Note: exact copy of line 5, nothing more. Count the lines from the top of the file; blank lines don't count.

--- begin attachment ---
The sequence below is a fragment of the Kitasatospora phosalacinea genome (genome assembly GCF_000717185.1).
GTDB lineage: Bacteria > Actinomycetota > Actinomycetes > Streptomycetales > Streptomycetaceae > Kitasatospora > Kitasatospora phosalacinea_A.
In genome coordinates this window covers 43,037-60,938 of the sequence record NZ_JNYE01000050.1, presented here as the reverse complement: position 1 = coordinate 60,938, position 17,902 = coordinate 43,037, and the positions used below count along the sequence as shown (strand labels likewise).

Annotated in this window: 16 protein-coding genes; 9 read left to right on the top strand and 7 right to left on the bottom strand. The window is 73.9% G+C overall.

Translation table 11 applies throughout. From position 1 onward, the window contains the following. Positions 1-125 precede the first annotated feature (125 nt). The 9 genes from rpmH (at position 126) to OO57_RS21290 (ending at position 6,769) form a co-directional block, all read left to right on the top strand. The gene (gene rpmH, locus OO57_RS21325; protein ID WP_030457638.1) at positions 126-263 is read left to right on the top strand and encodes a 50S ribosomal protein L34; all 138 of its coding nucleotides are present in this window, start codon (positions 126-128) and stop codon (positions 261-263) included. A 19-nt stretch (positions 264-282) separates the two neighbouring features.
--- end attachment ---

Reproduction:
Translation table 11 applies throughout. From position 1 onward, the window contains the following. Positions 1-125 precede the first annotated feature (125 nt). The 9 genes from rpmH (at position 126) to OO57_RS21290 (ending at position 6,769) form a co-directional block, all read left to right on the top strand. The gene (gene rpmH, locus OO57_RS21325; protein ID WP_030457638.1) at positions 126-263 is read left to right on the top strand and encodes a 50S ribosomal protein L34; all 138 of its coding nucleotides are present in this window, start codon (positions 126-128) and stop codon (positions 261-263) included. A 19-nt stretch (positions 264-282) separates the two neighbouring features.